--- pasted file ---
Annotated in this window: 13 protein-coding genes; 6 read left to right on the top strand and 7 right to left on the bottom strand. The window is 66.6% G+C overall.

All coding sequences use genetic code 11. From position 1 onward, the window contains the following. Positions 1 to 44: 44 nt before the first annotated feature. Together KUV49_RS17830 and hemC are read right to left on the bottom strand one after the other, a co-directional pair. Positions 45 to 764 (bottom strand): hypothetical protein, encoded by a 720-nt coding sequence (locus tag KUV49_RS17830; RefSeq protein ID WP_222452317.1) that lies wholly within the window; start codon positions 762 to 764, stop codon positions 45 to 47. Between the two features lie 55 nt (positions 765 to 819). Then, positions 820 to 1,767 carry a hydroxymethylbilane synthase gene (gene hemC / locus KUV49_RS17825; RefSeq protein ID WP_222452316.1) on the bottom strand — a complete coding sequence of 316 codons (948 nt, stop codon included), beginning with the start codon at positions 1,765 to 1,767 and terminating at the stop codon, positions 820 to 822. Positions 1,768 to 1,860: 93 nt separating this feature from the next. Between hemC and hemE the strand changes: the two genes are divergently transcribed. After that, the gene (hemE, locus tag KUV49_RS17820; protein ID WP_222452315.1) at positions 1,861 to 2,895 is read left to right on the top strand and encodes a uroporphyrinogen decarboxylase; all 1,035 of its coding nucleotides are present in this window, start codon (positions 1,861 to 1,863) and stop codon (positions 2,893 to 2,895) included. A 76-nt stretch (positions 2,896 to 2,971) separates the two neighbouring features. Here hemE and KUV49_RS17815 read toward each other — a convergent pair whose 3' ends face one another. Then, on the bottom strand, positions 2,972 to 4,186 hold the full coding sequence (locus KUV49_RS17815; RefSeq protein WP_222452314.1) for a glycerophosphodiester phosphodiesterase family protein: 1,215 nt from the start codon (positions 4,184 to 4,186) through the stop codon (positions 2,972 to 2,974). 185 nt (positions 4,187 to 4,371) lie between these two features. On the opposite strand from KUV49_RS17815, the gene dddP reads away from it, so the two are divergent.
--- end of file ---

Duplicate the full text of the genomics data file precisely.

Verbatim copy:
Annotated in this window: 13 protein-coding genes; 6 read left to right on the top strand and 7 right to left on the bottom strand. The window is 66.6% G+C overall.

All coding sequences use genetic code 11. From position 1 onward, the window contains the following. Positions 1 to 44: 44 nt before the first annotated feature. Together KUV49_RS17830 and hemC are read right to left on the bottom strand one after the other, a co-directional pair. Positions 45 to 764 (bottom strand): hypothetical protein, encoded by a 720-nt coding sequence (locus tag KUV49_RS17830; RefSeq protein ID WP_222452317.1) that lies wholly within the window; start codon positions 762 to 764, stop codon positions 45 to 47. Between the two features lie 55 nt (positions 765 to 819). Then, positions 820 to 1,767 carry a hydroxymethylbilane synthase gene (gene hemC / locus KUV49_RS17825; RefSeq protein ID WP_222452316.1) on the bottom strand — a complete coding sequence of 316 codons (948 nt, stop codon included), beginning with the start codon at positions 1,765 to 1,767 and terminating at the stop codon, positions 820 to 822. Positions 1,768 to 1,860: 93 nt separating this feature from the next. Between hemC and hemE the strand changes: the two genes are divergently transcribed. After that, the gene (hemE, locus tag KUV49_RS17820; protein ID WP_222452315.1) at positions 1,861 to 2,895 is read left to right on the top strand and encodes a uroporphyrinogen decarboxylase; all 1,035 of its coding nucleotides are present in this window, start codon (positions 1,861 to 1,863) and stop codon (positions 2,893 to 2,895) included. A 76-nt stretch (positions 2,896 to 2,971) separates the two neighbouring features. Here hemE and KUV49_RS17815 read toward each other — a convergent pair whose 3' ends face one another. Then, on the bottom strand, positions 2,972 to 4,186 hold the full coding sequence (locus KUV49_RS17815; RefSeq protein WP_222452314.1) for a glycerophosphodiester phosphodiesterase family protein: 1,215 nt from the start codon (positions 4,184 to 4,186) through the stop codon (positions 2,972 to 2,974). 185 nt (positions 4,187 to 4,371) lie between these two features. On the opposite strand from KUV49_RS17815, the gene dddP reads away from it, so the two are divergent.